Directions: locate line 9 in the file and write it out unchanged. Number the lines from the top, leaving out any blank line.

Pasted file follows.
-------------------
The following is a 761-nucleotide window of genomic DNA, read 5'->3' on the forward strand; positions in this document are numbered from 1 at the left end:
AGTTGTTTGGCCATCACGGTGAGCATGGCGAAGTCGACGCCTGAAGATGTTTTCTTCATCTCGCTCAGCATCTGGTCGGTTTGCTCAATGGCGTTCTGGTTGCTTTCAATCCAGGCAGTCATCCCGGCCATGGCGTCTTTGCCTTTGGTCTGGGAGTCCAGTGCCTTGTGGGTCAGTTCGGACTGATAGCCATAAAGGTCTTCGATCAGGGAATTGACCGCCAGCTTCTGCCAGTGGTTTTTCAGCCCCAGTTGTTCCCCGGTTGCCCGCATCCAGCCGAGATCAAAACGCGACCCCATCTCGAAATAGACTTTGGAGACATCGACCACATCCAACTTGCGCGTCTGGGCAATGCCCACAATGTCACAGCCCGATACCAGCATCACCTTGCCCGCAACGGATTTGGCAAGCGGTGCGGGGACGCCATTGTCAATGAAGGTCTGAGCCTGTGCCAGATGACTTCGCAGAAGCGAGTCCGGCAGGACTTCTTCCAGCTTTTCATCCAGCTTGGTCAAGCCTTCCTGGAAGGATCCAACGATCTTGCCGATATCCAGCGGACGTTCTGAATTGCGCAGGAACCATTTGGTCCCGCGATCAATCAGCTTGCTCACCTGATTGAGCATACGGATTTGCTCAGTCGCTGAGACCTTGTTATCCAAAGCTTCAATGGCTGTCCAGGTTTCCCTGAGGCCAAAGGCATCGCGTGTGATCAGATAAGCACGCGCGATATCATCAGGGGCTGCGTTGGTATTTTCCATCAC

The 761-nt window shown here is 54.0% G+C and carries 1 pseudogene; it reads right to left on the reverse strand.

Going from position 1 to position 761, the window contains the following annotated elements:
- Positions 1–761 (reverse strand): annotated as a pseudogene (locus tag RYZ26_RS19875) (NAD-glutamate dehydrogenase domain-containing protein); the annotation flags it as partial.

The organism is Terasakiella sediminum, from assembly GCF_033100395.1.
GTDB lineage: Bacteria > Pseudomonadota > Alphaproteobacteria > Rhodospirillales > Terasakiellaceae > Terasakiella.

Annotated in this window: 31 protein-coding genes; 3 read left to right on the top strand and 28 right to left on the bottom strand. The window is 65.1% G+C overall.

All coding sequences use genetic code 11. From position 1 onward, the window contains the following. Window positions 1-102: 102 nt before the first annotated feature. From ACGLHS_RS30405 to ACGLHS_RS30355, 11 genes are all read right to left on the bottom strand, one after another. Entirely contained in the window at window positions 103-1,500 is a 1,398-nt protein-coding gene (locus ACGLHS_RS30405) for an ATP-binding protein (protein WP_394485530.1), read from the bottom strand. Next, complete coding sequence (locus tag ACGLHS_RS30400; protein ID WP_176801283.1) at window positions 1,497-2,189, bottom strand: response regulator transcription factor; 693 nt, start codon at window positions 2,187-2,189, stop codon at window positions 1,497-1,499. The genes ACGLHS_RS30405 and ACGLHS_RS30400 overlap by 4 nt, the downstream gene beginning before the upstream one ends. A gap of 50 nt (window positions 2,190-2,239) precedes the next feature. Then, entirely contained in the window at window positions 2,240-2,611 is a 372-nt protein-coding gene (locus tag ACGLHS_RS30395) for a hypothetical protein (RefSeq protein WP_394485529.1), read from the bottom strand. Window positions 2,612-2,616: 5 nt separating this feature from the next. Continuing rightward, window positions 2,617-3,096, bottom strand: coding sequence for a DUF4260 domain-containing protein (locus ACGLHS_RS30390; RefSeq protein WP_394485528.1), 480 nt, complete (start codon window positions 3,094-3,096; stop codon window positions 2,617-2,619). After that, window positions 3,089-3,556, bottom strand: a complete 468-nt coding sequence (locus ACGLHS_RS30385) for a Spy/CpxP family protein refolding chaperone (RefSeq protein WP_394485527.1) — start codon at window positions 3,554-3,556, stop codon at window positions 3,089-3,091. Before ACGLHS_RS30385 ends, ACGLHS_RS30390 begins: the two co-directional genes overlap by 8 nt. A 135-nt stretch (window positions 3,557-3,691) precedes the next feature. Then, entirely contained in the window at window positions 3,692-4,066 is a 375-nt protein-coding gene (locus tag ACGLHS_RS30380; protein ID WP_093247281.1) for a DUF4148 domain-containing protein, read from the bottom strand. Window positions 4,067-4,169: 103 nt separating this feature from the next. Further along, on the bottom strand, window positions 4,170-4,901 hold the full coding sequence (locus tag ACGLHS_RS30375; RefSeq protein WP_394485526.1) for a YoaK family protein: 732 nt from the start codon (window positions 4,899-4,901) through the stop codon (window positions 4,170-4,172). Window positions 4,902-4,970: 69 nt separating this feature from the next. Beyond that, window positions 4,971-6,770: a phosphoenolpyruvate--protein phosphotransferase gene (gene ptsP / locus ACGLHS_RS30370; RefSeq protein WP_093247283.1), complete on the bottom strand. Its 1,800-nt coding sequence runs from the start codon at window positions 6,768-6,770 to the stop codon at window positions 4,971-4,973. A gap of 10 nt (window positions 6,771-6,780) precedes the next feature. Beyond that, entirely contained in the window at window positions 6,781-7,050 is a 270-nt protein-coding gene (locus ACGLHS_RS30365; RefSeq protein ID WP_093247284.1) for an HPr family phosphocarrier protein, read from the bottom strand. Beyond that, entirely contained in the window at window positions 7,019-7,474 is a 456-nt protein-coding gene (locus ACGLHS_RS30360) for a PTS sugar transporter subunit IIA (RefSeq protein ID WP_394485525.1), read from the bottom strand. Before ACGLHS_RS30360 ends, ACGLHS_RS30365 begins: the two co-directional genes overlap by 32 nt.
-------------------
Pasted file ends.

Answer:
All coding sequences use genetic code 11. From position 1 onward, the window contains the following. Window positions 1-102: 102 nt before the first annotated feature. From ACGLHS_RS30405 to ACGLHS_RS30355, 11 genes are all read right to left on the bottom strand, one after another. Entirely contained in the window at window positions 103-1,500 is a 1,398-nt protein-coding gene (locus ACGLHS_RS30405) for an ATP-binding protein (protein WP_394485530.1), read from the bottom strand. Next, complete coding sequence (locus tag ACGLHS_RS30400; protein ID WP_176801283.1) at window positions 1,497-2,189, bottom strand: response regulator transcription factor; 693 nt, start codon at window positions 2,187-2,189, stop codon at window positions 1,497-1,499. The genes ACGLHS_RS30405 and ACGLHS_RS30400 overlap by 4 nt, the downstream gene beginning before the upstream one ends. A gap of 50 nt (window positions 2,190-2,239) precedes the next feature. Then, entirely contained in the window at window positions 2,240-2,611 is a 372-nt protein-coding gene (locus tag ACGLHS_RS30395) for a hypothetical protein (RefSeq protein WP_394485529.1), read from the bottom strand. Window positions 2,612-2,616: 5 nt separating this feature from the next. Continuing rightward, window positions 2,617-3,096, bottom strand: coding sequence for a DUF4260 domain-containing protein (locus ACGLHS_RS30390; RefSeq protein WP_394485528.1), 480 nt, complete (start codon window positions 3,094-3,096; stop codon window positions 2,617-2,619). After that, window positions 3,089-3,556, bottom strand: a complete 468-nt coding sequence (locus ACGLHS_RS30385) for a Spy/CpxP family protein refolding chaperone (RefSeq protein WP_394485527.1) — start codon at window positions 3,554-3,556, stop codon at window positions 3,089-3,091. Before ACGLHS_RS30385 ends, ACGLHS_RS30390 begins: the two co-directional genes overlap by 8 nt. A 135-nt stretch (window positions 3,557-3,691) precedes the next feature. Then, entirely contained in the window at window positions 3,692-4,066 is a 375-nt protein-coding gene (locus tag ACGLHS_RS30380; protein ID WP_093247281.1) for a DUF4148 domain-containing protein, read from the bottom strand. Window positions 4,067-4,169: 103 nt separating this feature from the next. Further along, on the bottom strand, window positions 4,170-4,901 hold the full coding sequence (locus tag ACGLHS_RS30375; RefSeq protein WP_394485526.1) for a YoaK family protein: 732 nt from the start codon (window positions 4,899-4,901) through the stop codon (window positions 4,170-4,172). Window positions 4,902-4,970: 69 nt separating this feature from the next. Beyond that, window positions 4,971-6,770: a phosphoenolpyruvate--protein phosphotransferase gene (gene ptsP / locus ACGLHS_RS30370; RefSeq protein WP_093247283.1), complete on the bottom strand. Its 1,800-nt coding sequence runs from the start codon at window positions 6,768-6,770 to the stop codon at window positions 4,971-4,973. A gap of 10 nt (window positions 6,771-6,780) precedes the next feature. Beyond that, entirely contained in the window at window positions 6,781-7,050 is a 270-nt protein-coding gene (locus ACGLHS_RS30365; RefSeq protein ID WP_093247284.1) for an HPr family phosphocarrier protein, read from the bottom strand. Beyond that, entirely contained in the window at window positions 7,019-7,474 is a 456-nt protein-coding gene (locus ACGLHS_RS30360) for a PTS sugar transporter subunit IIA (RefSeq protein ID WP_394485525.1), read from the bottom strand. Before ACGLHS_RS30360 ends, ACGLHS_RS30365 begins: the two co-directional genes overlap by 32 nt.